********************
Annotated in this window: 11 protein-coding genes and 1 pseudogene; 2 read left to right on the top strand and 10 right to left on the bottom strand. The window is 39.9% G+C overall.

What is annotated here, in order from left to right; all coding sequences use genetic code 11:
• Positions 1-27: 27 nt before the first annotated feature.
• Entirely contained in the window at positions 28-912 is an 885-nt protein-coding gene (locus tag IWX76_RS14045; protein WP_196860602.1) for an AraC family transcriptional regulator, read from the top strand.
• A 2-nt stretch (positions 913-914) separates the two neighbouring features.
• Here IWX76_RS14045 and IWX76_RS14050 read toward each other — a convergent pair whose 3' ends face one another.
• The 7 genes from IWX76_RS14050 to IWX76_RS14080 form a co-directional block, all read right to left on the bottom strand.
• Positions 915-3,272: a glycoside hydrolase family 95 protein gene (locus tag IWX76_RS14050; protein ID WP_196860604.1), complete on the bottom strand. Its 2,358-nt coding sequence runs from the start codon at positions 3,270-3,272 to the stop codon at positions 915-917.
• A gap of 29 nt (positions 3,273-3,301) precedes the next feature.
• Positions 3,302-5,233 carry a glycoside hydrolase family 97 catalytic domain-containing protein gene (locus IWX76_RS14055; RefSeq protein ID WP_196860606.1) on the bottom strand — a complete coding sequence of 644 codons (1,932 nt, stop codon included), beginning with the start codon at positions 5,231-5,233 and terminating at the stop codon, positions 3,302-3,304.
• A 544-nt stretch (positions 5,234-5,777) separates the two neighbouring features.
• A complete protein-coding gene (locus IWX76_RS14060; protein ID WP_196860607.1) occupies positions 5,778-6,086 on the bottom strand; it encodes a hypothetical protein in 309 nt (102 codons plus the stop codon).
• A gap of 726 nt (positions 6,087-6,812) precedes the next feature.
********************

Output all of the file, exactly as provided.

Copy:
Annotated in this window: 11 protein-coding genes and 1 pseudogene; 2 read left to right on the top strand and 10 right to left on the bottom strand. The window is 39.9% G+C overall.

What is annotated here, in order from left to right; all coding sequences use genetic code 11:
• Positions 1-27: 27 nt before the first annotated feature.
• Entirely contained in the window at positions 28-912 is an 885-nt protein-coding gene (locus tag IWX76_RS14045; protein WP_196860602.1) for an AraC family transcriptional regulator, read from the top strand.
• A 2-nt stretch (positions 913-914) separates the two neighbouring features.
• Here IWX76_RS14045 and IWX76_RS14050 read toward each other — a convergent pair whose 3' ends face one another.
• The 7 genes from IWX76_RS14050 to IWX76_RS14080 form a co-directional block, all read right to left on the bottom strand.
• Positions 915-3,272: a glycoside hydrolase family 95 protein gene (locus tag IWX76_RS14050; protein ID WP_196860604.1), complete on the bottom strand. Its 2,358-nt coding sequence runs from the start codon at positions 3,270-3,272 to the stop codon at positions 915-917.
• A gap of 29 nt (positions 3,273-3,301) precedes the next feature.
• Positions 3,302-5,233 carry a glycoside hydrolase family 97 catalytic domain-containing protein gene (locus IWX76_RS14055; RefSeq protein ID WP_196860606.1) on the bottom strand — a complete coding sequence of 644 codons (1,932 nt, stop codon included), beginning with the start codon at positions 5,231-5,233 and terminating at the stop codon, positions 3,302-3,304.
• A 544-nt stretch (positions 5,234-5,777) separates the two neighbouring features.
• A complete protein-coding gene (locus IWX76_RS14060; protein ID WP_196860607.1) occupies positions 5,778-6,086 on the bottom strand; it encodes a hypothetical protein in 309 nt (102 codons plus the stop codon).
• A gap of 726 nt (positions 6,087-6,812) precedes the next feature.